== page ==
— A Nissan Altima CVT lawsuit settlement has been preliminarily approved after an owner alleged the continuously variable transmissions in 2013-2016 Altimas are defective.
According to the class action lawsuit, the transmissions shake, make noise, hesitate, surge and finally cause the cars to die in the middle of highways.
Based on court documents, Altima drivers can easily pay thousands of dollars to repair or replace the transmissions because Nissan refuses to recall the cars.
The automaker has issued CVT technical service bulletins to dealerships, and Nissan extended the transmission warranties on 2007-2010 Altimas. In addition, Nissan previously agreed to reimburse Altima owners and lessees for CVT repairs, but 2013-2014 models weren't included.
Nissan denies any wrongdoing and claims there is nothing defective about the CVTs and the class action lawsuit is without merit. However, the automaker says a settlement is preferable to the expense and uncertainty of prolonged litigation.
According to the Altima CVT lawsuit settlement, Nissan will extend the warranty for the transmission assembly, automatic transmission control unit, valve body and torque converter by 24 months or 24,000 miles. This is an increase from 60 months/60,000 miles to 84 months/84,000 miles, whichever occurs first.
The CVT warranty extension will still be subject to the same terms and conditions found in the original new vehicle limited warranty.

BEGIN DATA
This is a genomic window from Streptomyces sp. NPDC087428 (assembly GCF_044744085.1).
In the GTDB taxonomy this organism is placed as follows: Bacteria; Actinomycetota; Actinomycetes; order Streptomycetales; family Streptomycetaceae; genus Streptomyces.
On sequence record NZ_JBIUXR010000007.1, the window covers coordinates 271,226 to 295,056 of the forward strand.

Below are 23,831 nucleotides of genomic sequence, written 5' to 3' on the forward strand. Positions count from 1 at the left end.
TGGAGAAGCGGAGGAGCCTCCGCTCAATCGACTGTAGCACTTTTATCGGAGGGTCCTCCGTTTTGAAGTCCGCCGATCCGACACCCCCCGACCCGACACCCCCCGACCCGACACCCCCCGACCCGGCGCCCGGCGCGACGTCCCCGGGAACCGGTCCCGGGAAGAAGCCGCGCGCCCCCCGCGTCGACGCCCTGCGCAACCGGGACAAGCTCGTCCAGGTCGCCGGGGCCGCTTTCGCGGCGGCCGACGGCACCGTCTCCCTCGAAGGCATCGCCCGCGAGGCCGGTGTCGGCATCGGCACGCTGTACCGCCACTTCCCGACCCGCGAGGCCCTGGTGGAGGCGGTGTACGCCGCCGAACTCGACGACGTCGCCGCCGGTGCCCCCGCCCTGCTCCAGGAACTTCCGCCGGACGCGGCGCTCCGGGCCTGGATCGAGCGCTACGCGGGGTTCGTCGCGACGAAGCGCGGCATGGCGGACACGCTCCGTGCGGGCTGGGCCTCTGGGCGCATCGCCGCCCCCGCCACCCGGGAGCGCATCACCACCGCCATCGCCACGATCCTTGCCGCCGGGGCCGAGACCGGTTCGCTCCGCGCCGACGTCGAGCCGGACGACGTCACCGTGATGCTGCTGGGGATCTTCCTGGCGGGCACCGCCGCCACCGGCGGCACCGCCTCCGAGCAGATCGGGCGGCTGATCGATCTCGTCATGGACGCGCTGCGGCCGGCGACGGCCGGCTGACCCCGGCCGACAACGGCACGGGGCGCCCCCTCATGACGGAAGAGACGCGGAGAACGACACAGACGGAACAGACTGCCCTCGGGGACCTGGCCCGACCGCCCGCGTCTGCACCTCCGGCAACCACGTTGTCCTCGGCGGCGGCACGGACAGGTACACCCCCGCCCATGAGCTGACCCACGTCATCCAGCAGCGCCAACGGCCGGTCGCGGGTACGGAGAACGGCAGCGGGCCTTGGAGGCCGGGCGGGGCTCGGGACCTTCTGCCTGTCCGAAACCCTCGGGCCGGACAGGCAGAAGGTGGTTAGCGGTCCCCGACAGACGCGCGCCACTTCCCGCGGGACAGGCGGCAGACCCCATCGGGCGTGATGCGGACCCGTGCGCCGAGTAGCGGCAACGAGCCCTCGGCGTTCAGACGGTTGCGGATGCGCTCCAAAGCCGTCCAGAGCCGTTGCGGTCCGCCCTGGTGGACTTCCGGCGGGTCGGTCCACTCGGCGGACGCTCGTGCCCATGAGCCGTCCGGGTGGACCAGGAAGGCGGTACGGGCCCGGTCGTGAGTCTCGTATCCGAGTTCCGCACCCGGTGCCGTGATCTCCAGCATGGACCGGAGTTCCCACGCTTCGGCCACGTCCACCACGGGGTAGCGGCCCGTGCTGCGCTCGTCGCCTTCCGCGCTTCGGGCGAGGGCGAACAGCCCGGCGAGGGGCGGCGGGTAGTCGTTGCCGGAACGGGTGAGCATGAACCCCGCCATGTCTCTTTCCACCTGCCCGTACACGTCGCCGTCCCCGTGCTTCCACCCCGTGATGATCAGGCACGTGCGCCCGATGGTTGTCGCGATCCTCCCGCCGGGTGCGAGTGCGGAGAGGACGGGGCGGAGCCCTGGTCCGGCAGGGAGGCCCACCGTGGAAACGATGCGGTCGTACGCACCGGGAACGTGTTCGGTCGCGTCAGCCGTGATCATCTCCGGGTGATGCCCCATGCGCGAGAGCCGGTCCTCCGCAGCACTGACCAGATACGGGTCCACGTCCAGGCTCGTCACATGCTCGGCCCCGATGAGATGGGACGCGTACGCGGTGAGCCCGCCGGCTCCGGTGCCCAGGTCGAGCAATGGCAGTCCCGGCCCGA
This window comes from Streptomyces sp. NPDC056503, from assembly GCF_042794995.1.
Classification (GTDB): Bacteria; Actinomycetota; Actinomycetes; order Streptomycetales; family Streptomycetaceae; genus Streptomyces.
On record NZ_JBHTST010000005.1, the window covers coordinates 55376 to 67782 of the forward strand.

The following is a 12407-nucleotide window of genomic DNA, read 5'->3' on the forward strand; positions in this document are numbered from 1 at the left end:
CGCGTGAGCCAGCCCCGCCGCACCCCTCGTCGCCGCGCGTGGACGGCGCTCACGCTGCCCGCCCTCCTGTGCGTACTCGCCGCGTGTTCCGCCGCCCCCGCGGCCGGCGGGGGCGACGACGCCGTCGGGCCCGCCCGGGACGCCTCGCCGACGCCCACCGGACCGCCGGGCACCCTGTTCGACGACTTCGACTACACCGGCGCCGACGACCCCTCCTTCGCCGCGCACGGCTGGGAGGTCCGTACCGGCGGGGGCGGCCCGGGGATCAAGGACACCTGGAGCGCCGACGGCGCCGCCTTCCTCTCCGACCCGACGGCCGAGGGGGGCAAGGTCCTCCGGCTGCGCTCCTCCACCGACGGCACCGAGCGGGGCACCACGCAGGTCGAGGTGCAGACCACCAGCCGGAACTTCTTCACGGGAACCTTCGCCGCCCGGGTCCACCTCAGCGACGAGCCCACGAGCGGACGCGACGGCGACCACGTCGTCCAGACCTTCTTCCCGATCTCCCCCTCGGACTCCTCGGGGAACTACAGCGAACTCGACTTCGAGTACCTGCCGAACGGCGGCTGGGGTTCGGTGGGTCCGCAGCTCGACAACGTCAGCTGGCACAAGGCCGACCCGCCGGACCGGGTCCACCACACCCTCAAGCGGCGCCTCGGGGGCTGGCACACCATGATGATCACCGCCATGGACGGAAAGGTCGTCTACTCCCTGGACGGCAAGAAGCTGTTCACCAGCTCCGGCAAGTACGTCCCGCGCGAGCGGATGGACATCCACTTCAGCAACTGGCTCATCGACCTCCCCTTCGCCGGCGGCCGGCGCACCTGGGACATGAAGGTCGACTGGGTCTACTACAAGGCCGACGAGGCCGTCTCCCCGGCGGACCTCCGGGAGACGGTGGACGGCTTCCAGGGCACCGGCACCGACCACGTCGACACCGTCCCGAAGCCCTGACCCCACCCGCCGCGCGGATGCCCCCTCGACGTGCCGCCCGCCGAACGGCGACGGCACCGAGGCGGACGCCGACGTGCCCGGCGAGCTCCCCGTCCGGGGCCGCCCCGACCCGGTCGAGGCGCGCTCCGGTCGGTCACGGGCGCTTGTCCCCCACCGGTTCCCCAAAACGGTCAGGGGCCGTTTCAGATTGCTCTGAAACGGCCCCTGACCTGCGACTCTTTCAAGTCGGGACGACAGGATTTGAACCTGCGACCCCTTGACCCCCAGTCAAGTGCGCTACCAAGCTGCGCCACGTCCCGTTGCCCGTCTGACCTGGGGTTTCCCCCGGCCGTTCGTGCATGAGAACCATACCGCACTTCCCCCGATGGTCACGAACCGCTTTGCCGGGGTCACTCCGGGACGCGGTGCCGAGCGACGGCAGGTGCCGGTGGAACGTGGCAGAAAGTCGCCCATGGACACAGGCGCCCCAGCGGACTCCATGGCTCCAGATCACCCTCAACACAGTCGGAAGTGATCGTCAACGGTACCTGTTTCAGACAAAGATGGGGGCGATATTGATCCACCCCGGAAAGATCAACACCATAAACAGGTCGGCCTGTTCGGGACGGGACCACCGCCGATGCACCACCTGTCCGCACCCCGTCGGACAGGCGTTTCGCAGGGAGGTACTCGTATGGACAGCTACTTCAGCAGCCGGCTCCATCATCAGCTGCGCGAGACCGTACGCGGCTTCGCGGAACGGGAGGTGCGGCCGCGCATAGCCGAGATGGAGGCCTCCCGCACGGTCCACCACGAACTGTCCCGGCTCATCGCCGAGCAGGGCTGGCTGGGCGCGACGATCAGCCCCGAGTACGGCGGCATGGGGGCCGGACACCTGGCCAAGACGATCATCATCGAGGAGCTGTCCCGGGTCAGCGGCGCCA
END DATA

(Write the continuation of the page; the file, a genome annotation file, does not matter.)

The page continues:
The CVT settlement also says Nissan Altima customers may be reimbursed for parts and labor paid for qualifying repairs or replacements of the transmission assemblies and automatic transmission control units.
This applies if the work was performed after the expiration of the powertrain coverage but within the durational limits of the warranty extension.
Altima customers will be reimbursed in full if the work was performed by dealerships, but if the work was done by a non-Nissan repair shop, the automaker will reimburse a customer up to $5,000.
In both cases, the replacement or repair must have occurred on or before the Altima has been in service for 84 months or been driven for 84,000 miles, whichever occurs first.
The CVT settlement also provides an Altima customer a voucher toward the purchase or lease of a new Nissan vehicle.
Former owners of cars which had two or more replacements or repairs to the transmission assemblies or control units while they owned the cars are eligible for a $1,000 voucher. But the voucher must be used within nine months of the effective date of the CVT settlement.
A Nissan Altima CVT settlement final hearing is scheduled for March 6, 2020.
The Nissan Altima CVT lawsuit settlement was filed in the U.S. District Court for the Middle District of Tennessee - Gann, et al., v. Nissan North America.
The plaintiff is represented by Blood Hurst & O'Reardon, Barnow and Associates, Glancy Prongay & Murray, and Greenstone Law.
Learn more at www.altimacvtsettlement.com.